We Need to Fear the Duck
A common topic of discussion among political junkies is the predicted “Republican Resurgence” in the upcoming November 2010 election. Given the near universality of that theme — Joe Biden and Nancy Pelosi being notable exceptions — it only follows that some are expecting Democrat hijinks in the ensuing “lame duck” Congress.
John Fund of the Wall Street Journal reported:
There have been signs in recent weeks that party leaders are planning an ambitious, lame-duck session to muscle through bills in December they don’t want to defend before November. Retiring or defeated members of Congress would then be able to vote for sweeping legislation without any fear of voter retaliation.
Is this just conservative paranoia? Fund doesn’t think so. His article provides quotes from several Democrat congressmen indicating a lame duck session may be their last chance to adopt “progressive” legislation for the near future. As Fund concludes:
Many Democrats insist there will be no dramatic lame-duck agenda. But a few months ago they also insisted the extraordinary maneuvers used to pass health care wouldn’t be used. Desperate times may be seen as calling for desperate measures, and this November the election results may well make Democrats desperate.
Fund is not alone in his concern. Irwin Stelzer of the Weekly Standard wrote:
The president plans to renew his attack on the private sector immediately after the November congressional elections. The defeated congressmen return to Washington for a lame-duck session that runs until the newly elected congress is seated early in January of next year.
Already, the Democratic chairmen of key committees, aware they might lose control of congress, or at least the House, are preparing bills that their fellow Democrats, when seeking reelection, dared not support.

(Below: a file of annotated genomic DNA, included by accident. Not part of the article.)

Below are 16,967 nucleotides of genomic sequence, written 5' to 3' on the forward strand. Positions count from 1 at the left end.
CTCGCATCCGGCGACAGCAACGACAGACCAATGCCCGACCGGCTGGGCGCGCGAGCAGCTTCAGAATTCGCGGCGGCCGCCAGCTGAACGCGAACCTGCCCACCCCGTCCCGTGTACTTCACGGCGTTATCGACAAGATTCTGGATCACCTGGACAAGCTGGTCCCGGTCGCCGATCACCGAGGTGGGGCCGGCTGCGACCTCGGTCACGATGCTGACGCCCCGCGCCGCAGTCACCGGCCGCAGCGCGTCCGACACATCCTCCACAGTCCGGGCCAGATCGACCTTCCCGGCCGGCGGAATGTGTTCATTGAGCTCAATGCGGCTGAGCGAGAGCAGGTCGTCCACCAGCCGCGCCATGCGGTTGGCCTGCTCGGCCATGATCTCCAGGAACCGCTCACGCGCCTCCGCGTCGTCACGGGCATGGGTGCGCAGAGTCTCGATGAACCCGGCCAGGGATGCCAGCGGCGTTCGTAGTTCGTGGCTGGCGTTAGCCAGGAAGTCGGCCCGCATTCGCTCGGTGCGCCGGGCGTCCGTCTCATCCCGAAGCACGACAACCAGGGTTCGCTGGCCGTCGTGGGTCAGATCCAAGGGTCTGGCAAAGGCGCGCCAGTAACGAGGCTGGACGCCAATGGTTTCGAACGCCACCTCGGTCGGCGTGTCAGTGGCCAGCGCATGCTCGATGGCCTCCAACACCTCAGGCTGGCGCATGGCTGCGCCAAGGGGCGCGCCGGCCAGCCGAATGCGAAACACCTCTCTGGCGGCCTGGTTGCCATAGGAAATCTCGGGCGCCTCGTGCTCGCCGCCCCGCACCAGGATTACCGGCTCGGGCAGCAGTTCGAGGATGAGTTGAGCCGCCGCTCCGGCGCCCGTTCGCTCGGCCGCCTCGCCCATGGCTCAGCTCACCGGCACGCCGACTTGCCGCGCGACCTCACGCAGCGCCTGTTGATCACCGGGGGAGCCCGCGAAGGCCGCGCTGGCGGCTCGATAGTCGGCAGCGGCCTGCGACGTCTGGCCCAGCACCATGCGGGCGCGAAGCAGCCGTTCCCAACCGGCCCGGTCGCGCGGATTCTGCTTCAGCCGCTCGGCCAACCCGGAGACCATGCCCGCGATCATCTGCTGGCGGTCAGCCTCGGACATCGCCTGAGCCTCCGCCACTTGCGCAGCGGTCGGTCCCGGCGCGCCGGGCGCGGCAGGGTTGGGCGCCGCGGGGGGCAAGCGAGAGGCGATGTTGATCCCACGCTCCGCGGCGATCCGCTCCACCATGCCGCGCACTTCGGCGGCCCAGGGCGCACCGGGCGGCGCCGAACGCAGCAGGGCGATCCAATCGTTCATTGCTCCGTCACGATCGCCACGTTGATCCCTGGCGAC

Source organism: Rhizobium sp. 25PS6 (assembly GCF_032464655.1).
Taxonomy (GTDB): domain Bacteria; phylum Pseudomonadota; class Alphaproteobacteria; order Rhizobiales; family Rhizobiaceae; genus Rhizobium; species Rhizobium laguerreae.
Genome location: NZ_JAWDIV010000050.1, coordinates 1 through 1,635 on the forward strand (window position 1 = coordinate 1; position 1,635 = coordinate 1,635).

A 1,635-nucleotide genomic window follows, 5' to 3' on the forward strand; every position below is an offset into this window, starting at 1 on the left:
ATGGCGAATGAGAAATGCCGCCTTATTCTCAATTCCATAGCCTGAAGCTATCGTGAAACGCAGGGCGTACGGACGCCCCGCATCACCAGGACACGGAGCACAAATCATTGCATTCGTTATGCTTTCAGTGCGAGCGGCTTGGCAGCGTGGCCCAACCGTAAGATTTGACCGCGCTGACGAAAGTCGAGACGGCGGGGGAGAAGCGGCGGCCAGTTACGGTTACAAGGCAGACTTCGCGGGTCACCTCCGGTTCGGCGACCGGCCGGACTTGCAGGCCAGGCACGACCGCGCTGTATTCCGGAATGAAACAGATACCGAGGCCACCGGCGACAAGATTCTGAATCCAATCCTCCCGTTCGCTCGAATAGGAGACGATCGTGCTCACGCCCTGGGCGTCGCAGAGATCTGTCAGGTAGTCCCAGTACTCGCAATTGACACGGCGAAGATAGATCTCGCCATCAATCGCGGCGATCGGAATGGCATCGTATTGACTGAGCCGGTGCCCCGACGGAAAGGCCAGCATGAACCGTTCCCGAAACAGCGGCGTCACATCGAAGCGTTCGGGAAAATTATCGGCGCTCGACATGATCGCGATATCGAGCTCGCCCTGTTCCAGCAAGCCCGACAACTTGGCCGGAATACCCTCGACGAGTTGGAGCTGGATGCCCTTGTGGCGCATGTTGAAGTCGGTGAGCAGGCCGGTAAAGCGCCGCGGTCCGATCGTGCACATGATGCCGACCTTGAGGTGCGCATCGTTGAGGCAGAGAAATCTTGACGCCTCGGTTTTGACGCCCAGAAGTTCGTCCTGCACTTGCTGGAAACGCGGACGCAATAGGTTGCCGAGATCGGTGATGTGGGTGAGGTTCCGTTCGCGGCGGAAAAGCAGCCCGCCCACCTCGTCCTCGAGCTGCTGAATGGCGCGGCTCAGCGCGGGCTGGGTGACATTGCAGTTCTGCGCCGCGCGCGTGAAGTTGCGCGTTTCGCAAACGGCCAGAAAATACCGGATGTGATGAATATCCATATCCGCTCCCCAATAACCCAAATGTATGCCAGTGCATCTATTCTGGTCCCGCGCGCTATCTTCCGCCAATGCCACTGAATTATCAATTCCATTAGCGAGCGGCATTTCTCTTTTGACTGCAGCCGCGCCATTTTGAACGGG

Charles Krauthammer also expressed his unease in his Washington Post column:
Assuming the elections go as currently projected, Obama’s follow-on reforms are dead. Except for the fact that a lame-duck session, freezing in place the lopsided Democratic majorities of November 2008, would be populated by dozens of Democratic members who had lost reelection (in addition to those retiring). They could then vote for anything — including measures they today shun as the midterms approach and their seats are threatened — because they would have nothing to lose. They would be unemployed. And playing along with Obama might even brighten the prospects for, say, an ambassadorship to a sunny Caribbean isle.
So what can we do about the dangers posed by a runaway lame duck session? Krauthammer advocates making this a prime issue in the upcoming congressional election.
How then to prevent a runaway lame-duck Congress? Bring the issue up now — applying the check-and-balance of the people’s will before it disappears the morning after Election Day. Every current member should be publicly asked: In the event you lose in November […] do you pledge to adhere to the will of the electorate and, in any lame-duck session of Congress, refuse to approve anything but the most routine legislation required to keep the government functioning?
Of course the problem is that the Democrats could lie. It wouldn’t be the first time… nor likely the last.
This is why we need to fear the duck.
© 2010 by kens*ten. All rights reserved.
WSJ Opinion Jornal Video: John Fund on “Lame Duck Strategy”